Budget 2018: What’s in it for you

It’s May, which means it’s Budget time. In the last full Budget before the next Federal election, the Treasurer delivered an election Budget with enough sweeteners for everyone including businesses, income tax relief for individuals, measures to boost superannuation, and help for older Australians.

The 2018-19 Budget was handed down on 8 May by Treasurer Scott Morrison. In the last full Budget before the next Federal election, ScoMo delivered what was widely perceived to be an election Budget with lots of sweeteners for everyone. So what’s in it for you?

“You could also be in danger of reaching the cap if you, as an employee, have salary sacrifice arrangements already in place from last year when the annual concessional cap was higher ($35,000 or $30,000 depending on your age).”


The Government styled themselves as the champions of business with already legislated tax cuts for small and medium Australia businesses as well as unincorporated small businesses. While there were no specific tax cuts for businesses in the Budget, “the Government remains committed to ensuring that Australian businesses remain internationally competitive and will progressively reduce the corporate tax rate for all companies through the 10-year enterprise tax plan.”

Small businesses will benefit from the Government extending the $20,000 instant asset write-off for a further 12 months to 30 June 2019. According to the Government, these small businesses will now have additional opportunities to reinvest in their business and replace or upgrade their assets.

Income tax relief

“The Government has promised to deliver targeted tax relief of up to $530 to middle and lower income earners through a new tax offset for the 2018-19, 2019-20, 2020-21 and 2021-22 income years. This offset will be in addition to the current low-income tax offset and is expected to provide over 10 million Australians with tax relief.”

In addition to this relief, the Government will increase the top threshold of the 32.5% tax bracket to $90,000 from 1 July 2018. In a feat of forward planning, from 2022-23 the top threshold of the 19% tax bracket will be increased to $41,000 with the low-income tax offset to be increased to $645. According to the Government, these changes together will mean that taxpayers permanently receive tax relief.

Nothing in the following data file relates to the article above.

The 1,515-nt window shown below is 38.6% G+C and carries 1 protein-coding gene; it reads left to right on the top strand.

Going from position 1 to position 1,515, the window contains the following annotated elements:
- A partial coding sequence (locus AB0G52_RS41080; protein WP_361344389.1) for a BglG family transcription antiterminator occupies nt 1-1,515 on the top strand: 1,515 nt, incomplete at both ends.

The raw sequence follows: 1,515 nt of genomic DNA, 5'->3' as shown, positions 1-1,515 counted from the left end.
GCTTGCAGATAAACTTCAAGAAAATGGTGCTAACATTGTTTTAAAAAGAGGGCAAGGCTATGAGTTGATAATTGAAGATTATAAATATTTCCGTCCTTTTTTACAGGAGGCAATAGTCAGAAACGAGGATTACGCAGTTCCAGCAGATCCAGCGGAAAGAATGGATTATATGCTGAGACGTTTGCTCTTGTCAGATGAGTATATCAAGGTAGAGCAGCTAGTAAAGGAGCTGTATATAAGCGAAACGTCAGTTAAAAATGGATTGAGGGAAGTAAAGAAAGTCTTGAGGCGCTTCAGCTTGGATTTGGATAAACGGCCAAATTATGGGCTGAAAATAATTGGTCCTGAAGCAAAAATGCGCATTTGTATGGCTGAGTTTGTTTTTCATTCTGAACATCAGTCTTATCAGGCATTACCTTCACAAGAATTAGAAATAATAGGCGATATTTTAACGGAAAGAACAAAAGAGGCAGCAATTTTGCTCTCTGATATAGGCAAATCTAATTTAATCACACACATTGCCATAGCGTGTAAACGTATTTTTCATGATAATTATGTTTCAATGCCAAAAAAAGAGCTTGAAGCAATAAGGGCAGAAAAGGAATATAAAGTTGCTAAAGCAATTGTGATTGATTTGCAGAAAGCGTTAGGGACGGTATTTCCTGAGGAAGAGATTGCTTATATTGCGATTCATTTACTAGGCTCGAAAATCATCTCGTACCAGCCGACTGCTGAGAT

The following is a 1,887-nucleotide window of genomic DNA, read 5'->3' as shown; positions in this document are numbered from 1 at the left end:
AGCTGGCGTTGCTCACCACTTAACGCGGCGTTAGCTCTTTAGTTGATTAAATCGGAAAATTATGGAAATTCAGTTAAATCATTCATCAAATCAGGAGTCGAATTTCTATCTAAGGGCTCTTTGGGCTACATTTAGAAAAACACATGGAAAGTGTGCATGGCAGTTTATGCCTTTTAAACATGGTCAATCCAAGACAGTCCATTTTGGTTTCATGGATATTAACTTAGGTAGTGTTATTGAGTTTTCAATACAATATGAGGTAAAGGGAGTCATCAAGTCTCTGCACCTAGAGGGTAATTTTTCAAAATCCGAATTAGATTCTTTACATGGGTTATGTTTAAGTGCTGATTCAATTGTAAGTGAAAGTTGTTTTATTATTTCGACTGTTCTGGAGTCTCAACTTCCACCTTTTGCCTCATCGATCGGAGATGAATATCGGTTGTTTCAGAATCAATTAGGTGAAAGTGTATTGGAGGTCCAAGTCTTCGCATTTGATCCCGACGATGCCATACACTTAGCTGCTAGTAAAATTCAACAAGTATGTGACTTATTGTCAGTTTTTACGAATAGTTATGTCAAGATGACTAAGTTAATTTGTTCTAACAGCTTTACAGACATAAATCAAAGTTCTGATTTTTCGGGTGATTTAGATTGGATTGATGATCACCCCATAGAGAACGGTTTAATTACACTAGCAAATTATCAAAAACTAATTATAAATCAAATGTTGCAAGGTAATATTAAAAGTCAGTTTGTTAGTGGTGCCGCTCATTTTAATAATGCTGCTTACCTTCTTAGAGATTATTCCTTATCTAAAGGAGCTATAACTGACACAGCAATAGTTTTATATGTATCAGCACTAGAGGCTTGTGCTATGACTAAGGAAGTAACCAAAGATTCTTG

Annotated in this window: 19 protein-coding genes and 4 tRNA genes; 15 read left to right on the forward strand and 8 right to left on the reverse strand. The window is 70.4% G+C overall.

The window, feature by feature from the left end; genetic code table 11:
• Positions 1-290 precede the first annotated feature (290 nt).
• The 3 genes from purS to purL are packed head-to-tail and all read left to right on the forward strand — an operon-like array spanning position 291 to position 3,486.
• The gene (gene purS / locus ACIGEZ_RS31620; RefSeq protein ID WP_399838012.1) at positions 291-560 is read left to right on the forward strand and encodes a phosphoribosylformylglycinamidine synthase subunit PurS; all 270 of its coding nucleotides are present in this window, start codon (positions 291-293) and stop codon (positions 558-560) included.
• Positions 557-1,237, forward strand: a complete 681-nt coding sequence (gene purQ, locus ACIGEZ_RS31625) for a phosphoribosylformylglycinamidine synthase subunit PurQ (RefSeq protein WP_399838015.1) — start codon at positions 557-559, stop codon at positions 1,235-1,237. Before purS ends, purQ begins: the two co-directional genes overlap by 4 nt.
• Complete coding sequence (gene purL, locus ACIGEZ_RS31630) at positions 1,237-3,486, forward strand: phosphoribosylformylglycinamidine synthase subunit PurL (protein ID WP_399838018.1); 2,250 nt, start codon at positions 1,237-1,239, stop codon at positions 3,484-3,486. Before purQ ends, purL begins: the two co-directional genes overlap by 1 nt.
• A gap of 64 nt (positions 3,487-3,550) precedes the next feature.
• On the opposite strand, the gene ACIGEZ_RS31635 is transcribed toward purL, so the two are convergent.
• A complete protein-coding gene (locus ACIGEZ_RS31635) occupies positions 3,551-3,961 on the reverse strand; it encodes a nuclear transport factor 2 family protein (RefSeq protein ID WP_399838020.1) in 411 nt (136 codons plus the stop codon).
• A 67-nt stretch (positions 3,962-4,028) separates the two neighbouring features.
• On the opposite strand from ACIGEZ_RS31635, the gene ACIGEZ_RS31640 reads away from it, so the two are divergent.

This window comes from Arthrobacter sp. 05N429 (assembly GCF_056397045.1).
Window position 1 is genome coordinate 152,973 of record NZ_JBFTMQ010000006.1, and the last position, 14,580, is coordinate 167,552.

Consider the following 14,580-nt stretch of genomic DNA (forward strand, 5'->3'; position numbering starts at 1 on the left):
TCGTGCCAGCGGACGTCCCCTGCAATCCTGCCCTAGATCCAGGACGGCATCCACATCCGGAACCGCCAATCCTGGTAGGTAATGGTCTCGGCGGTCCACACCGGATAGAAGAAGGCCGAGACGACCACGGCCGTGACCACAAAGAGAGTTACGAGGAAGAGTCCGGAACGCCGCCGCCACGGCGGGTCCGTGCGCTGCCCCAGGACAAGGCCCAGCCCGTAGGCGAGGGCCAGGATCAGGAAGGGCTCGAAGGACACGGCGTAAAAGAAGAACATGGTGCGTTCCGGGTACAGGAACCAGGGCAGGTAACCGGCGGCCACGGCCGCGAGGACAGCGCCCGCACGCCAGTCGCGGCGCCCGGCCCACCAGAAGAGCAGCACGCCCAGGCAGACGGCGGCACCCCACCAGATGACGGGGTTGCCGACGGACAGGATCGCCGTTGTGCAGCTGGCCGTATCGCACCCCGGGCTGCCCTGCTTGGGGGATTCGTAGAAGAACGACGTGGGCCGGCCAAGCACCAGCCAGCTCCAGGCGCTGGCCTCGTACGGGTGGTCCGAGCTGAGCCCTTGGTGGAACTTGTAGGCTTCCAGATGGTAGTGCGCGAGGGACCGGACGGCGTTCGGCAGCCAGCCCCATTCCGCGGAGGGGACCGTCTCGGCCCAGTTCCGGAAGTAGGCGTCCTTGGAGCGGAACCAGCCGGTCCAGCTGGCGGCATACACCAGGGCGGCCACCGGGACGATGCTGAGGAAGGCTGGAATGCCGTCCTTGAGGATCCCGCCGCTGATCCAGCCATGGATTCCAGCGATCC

In the Budget, the Government announced measures to ensure that Australians keep more of their super, including:

  • giving the ATO capacity to actively reunite Australians with their lost and inactive superannuation;
  • capping certain superannuation fees at 3% for accounts with balances of less than $6,000;
  • banning superannuation exit fees to make it easier for Australians to consolidate their superannuation; and
  • tailoring insurance arrangements to ensure that they are opt-in rather than opt-out.

Older Australians

The Government has tried to please both pensioners and self-funded retirees with the following measures announced in the Budget:

  • expansion of the pension loans scheme to those on the full pension and self-funded retirees to give them the option to boost their retirement income. Full pensioners will be able to increase their income by up to 50% of the Age Pension.
  • expansion of the pension work bonus which will allow age pensioners to earn up to $300 per fortnight (up from $250) without reducing their pension payments. The bonus will also be extended to self-employed individuals who will be able to earn up to $7,800 per year.
  • exemption from the superannuation work test for those aged 65-74 with superannuation balances below $300,000.
  • standards of living in retirement will be boosted and retirees will have greater choice in how they receive their superannuation through the Government’s retirement income framework.

Want to find out more?

Do you want to find out more about how this Budget affects you and your future? We will help you find the answers and plan for your future.